[asa] How Could God Know the Future?

From: Dick Fischer <dickfischer@verizon.net>
Date: Sat Mar 14 2009 - 17:29:20 EDT

Interesting contribution. It's not just knowing what people will do in
given situations, trillions of external factors effect our lives every day
causing deaths and births and stuff in between.




Perhaps the first thing to note about the question "How could God know the
future?" is that it could be taken in two very different ways. First, by
emphasizing the "How," one might think the question is asking for an
explanation of something that we know occurs-i.e., as asking, "Given that
God knows the future, what accounts for or explains God's knowledge?" So
understood, the question is akin to asking of a magician, "I know you made
her disappear, but how did you do it?" Alternatively, by emphasizing the
"could," we might take the question as implicitly challenging the claim that
God does know the future-as asking, rhetorically, "Why on earth think that
God knows what's going to happen?" Understood in this second way, the
question is similar to reacting to a friend's suspicions by asking
plaintively, "How could I betray you?" On the contemporary philosophical
scene, the question, taken either way, has been much discussed.

Those who call themselves "open theists" deny that God has comprehensive
knowledge of the future. In particular, they deny that God can know what
people will freely do. Some open theists think that there simply are no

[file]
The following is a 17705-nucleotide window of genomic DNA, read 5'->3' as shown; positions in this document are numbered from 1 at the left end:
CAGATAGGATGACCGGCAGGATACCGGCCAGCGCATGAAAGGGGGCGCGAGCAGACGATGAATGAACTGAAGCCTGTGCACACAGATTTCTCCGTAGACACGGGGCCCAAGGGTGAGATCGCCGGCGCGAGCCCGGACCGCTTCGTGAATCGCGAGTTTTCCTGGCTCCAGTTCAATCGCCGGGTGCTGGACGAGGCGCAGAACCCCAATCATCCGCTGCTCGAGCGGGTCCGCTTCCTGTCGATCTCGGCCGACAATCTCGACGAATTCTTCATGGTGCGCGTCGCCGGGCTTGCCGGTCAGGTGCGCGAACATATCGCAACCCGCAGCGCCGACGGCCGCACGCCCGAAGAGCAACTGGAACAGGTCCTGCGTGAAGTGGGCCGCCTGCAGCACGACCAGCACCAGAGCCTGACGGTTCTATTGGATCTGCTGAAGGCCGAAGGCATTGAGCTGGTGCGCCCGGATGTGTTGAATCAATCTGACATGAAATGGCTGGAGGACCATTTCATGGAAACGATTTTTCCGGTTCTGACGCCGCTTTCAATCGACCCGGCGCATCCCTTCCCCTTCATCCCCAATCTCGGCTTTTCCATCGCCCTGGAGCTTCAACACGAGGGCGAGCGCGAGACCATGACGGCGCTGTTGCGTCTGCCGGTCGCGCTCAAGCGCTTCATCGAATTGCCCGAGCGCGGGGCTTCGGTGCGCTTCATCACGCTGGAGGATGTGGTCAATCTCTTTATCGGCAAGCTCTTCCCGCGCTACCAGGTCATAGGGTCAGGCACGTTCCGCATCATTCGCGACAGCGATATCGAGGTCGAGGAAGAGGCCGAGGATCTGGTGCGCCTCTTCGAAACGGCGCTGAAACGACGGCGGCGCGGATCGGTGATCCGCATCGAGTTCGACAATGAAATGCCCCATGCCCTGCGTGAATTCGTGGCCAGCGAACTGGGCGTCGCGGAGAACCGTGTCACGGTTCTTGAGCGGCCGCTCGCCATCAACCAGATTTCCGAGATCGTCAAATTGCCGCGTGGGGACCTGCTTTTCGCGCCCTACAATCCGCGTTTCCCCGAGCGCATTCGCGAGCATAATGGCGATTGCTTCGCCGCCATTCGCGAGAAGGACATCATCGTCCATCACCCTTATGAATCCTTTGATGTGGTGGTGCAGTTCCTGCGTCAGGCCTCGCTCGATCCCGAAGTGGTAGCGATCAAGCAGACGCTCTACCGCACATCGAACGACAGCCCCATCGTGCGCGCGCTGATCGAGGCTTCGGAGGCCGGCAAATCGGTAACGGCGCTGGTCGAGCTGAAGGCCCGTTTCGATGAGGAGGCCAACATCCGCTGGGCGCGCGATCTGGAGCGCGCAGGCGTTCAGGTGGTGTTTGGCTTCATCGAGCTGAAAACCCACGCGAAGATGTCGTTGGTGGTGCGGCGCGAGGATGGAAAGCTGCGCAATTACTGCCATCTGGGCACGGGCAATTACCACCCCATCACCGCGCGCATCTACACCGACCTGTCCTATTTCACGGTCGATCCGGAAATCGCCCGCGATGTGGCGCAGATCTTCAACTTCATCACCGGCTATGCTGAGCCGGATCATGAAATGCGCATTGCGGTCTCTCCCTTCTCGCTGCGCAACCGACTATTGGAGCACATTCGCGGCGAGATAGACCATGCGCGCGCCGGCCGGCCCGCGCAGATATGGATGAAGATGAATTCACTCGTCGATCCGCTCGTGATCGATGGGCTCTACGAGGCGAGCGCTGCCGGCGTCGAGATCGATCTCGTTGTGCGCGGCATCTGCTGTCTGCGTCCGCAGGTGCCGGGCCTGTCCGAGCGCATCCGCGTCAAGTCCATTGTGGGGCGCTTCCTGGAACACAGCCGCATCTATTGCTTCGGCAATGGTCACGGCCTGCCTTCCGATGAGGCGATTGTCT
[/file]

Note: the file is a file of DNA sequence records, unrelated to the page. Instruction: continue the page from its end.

facts about future free actions; others say that, though there are such
facts, there's no way anyone can know them, or at least no way God can know
them, since God's knowing now that I will do such-and-such tomorrow would
entail that I'd have no alternative but to do such-and-such tomorrow, and
thus wouldn't do it freely. All open theists, though, agree that God's
knowledge of the future is quite limited, and hence that God needs to take
risks in interacting with creation.
Open theism, though, is very much a minority view among those engaged in
philosophical theology. The far more traditional view-that God, being
omniscient, has perfect and complete knowledge of the future-is still
dominant. But traditionalists are hardly united in their explanations of how
God knows the future.

One traditional explanation holds that God knows what will happen in time
because God isn't in time. The doctrine of divine eternity holds that God is
not limited, as we are, by temporal or spatial boundaries. God's is a
perfect life, not one balanced on the knife's edge of the present, the
barely existing dividing line between the no-longer-existent past and the
not-yet-existent future. God's being outside of time, these "eternalists"
say, affords God perfect access to every moment in time, much as (to use a
favorite eternalist metaphor) an observer on a mountaintop can see in one
glance every member of a single-file troop marching below him, while those
involved in the march have a much more limited perspective. According to
eternalists, speaking of divine foreknowledge is at best misleading. God